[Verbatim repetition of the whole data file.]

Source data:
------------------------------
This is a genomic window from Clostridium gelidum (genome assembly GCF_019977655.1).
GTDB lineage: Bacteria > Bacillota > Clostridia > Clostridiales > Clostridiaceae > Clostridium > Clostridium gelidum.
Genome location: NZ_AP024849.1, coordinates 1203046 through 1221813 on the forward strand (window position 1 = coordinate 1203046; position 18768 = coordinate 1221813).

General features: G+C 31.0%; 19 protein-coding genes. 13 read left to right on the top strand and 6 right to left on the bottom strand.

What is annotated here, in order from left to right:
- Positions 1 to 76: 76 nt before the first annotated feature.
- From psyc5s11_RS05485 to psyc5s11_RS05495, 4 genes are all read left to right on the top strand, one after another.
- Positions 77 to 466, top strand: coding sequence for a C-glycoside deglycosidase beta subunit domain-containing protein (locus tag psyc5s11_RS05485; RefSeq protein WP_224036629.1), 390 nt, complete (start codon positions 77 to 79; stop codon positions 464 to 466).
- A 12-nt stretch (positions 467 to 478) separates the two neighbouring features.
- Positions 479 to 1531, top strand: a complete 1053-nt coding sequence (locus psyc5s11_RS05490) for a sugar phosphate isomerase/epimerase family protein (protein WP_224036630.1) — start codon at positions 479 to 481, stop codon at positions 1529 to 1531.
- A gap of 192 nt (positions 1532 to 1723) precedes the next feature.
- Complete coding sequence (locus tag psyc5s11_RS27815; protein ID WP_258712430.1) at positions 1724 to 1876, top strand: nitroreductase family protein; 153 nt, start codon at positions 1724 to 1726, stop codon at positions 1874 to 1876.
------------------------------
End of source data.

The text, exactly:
This is a genomic window from Clostridium gelidum (genome assembly GCF_019977655.1).
GTDB lineage: Bacteria > Bacillota > Clostridia > Clostridiales > Clostridiaceae > Clostridium > Clostridium gelidum.
Genome location: NZ_AP024849.1, coordinates 1203046 through 1221813 on the forward strand (window position 1 = coordinate 1203046; position 18768 = coordinate 1221813).

General features: G+C 31.0%; 19 protein-coding genes. 13 read left to right on the top strand and 6 right to left on the bottom strand.

What is annotated here, in order from left to right:
- Positions 1 to 76: 76 nt before the first annotated feature.
- From psyc5s11_RS05485 to psyc5s11_RS05495, 4 genes are all read left to right on the top strand, one after another.
- Positions 77 to 466, top strand: coding sequence for a C-glycoside deglycosidase beta subunit domain-containing protein (locus tag psyc5s11_RS05485; RefSeq protein WP_224036629.1), 390 nt, complete (start codon positions 77 to 79; stop codon positions 464 to 466).
- A 12-nt stretch (positions 467 to 478) separates the two neighbouring features.
- Positions 479 to 1531, top strand: a complete 1053-nt coding sequence (locus psyc5s11_RS05490) for a sugar phosphate isomerase/epimerase family protein (protein WP_224036630.1) — start codon at positions 479 to 481, stop codon at positions 1529 to 1531.
- A gap of 192 nt (positions 1532 to 1723) precedes the next feature.
- Complete coding sequence (locus tag psyc5s11_RS27815; protein ID WP_258712430.1) at positions 1724 to 1876, top strand: nitroreductase family protein; 153 nt, start codon at positions 1724 to 1726, stop codon at positions 1874 to 1876.